It only took one shoe flying towards Mayor Carolyn Peterson last spring to alert the Common Council that City Hall safety needs more careful attention.
Council members made repeated mention of taking “preventative measures” yesterday as they voted six to one in favor of hiring a security company to guard the entryways to City Hall. In a discussion that was extended into an off-the-record “executive session,” alderpersons debated the merits of contracting out security for a trial period extending until the end of March.
The Ithaca Police Department is currently charged with the responsibility of security for City Hall. However, limitations on the number of officers prompted the IPD to request that a security company take over. The City received one bid from RISCS Incorporated for a rate of $90,000 per year, according to the resolution. Now that the resolution is passed, RISCS will take over on Sept. 21.
“It only takes one incident to totally change the tenor,” alderman J.R. Clairborne (D-2nd Ward) said at the meeting. He added that security measures are “something people are going to have to get used to.”
Part of the resolution said that the “security contract will be for a trial basis until April 9, 2010, with a review and evaluation to be performed between January 1 and March 21 to determine if the security contract will be extended into 2010.”
[img_assist|nid=37801|title=Protective Measures|desc=The Common Council voted last night to contract out City Hall security to a private company.|link=node|align=left|width=336|height=231]
Jennifer Dotson (I-1st Ward) was the only council member present to vote against the resolution. While she said she agreed with the need for security measures to protect City Hall — whether against a shoe thrower or more grave dangers — she did not see a private contractor as the right way to proceed.
“If the first thing you encounter when you walk into a city council building is security, that sends the wrong message,” she said.
The resolution, which, as a whole took over an hour of discussion, did not come without further skepticism. Mary Tomlan (D-3rd Ward) voted in favor of the resolution, but noted that privatizing security in City Hall eliminated the welcoming atmosphere of the city’s main government building. She spoke of being a child in her home town, and seeing the city government in a positive light whenever she walked into the town hall. Tomlan expressed concern that this would take away from it. She also noted that having IPD doing security was more welcoming than a private company.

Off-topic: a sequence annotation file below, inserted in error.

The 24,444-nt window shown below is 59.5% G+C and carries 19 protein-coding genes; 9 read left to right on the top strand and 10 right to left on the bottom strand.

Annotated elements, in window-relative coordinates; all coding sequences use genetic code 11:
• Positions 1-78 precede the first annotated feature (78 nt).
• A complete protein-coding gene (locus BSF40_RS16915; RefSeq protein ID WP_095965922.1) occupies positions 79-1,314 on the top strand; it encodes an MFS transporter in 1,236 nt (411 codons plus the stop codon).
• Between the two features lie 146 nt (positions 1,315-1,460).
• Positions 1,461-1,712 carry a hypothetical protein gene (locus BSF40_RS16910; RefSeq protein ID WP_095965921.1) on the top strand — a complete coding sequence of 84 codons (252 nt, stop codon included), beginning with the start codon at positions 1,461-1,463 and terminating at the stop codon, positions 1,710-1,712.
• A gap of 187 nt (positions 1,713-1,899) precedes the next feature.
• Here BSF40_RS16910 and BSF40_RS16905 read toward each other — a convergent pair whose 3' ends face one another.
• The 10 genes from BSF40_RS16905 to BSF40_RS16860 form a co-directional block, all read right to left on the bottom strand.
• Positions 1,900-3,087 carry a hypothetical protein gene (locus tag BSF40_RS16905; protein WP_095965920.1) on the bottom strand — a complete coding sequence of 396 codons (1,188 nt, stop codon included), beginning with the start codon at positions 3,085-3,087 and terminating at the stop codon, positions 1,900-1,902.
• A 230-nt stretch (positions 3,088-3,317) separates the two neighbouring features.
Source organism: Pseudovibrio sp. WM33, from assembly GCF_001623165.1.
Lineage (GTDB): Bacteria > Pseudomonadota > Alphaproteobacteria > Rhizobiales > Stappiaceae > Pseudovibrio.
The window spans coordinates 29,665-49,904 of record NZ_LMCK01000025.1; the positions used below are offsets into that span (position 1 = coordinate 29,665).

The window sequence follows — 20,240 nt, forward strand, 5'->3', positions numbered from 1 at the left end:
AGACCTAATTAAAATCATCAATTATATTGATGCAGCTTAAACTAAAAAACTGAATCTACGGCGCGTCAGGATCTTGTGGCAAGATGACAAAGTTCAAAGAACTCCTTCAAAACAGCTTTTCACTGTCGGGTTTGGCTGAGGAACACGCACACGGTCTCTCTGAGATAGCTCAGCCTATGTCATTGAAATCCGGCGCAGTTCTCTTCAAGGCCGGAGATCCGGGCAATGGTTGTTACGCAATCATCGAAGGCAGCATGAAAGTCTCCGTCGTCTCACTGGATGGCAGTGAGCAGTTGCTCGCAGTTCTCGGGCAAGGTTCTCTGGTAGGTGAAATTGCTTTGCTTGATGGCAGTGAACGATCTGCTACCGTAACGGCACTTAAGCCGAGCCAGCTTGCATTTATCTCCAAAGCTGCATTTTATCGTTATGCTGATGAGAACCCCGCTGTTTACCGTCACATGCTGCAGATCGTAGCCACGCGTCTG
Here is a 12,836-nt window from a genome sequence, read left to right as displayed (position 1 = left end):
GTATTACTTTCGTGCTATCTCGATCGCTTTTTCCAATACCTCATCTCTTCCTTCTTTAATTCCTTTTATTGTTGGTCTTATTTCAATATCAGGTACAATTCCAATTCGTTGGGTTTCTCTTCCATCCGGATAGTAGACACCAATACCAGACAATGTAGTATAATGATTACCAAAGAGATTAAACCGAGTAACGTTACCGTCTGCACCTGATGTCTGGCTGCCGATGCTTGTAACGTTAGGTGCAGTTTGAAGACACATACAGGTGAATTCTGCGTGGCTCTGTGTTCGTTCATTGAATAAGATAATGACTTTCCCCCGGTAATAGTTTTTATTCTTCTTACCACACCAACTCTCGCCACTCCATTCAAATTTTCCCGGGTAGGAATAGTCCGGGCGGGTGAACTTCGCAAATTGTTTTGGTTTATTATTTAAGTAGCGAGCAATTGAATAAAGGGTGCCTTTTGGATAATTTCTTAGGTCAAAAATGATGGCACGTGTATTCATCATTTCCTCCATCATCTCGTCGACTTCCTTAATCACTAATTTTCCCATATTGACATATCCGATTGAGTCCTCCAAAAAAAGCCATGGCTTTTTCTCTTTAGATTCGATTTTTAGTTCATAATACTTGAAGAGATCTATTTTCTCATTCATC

“I hope we will continue to make an effort to welcome people into City Hall,” she said.
Part of the reasoning behind the original efforts to strengthen security in City Hall came from a recent incident in which Robin Palmer ’58 threw a shoe at Mayor Peterson during a Common Council meeting in February to make known his pro-war stance. After the event — which brought the meeting to a halt for over an hour — the city began stationing police at the entrance to City Hall, though Peterson said that this was simply an impetus for what had been a long-running discussion about heightening security.
Maria Coles (D-1st Ward), who introduced the resolution, made mention of a tragedy that recently took place at the City Hall in Schuyler County, citing the growing danger of homicide around the country as a reason to take City Hall security seriously. A shooting that took place in nearby Binghamton’s American Civic Association in April may also have called attention to the issue. Other city hall tragedies around the country, including a fatal shooting in Kirkland, Missouri last year, are bringing attention to the potential dangers in government buildings. Though the “shoe-throwing incident” in Ithaca may have been relatively harmless in comparison, precautionary measures are best, the Council concluded.
“If it was a different person with a different agenda, we would be having another discussion right now,” Clairborne said.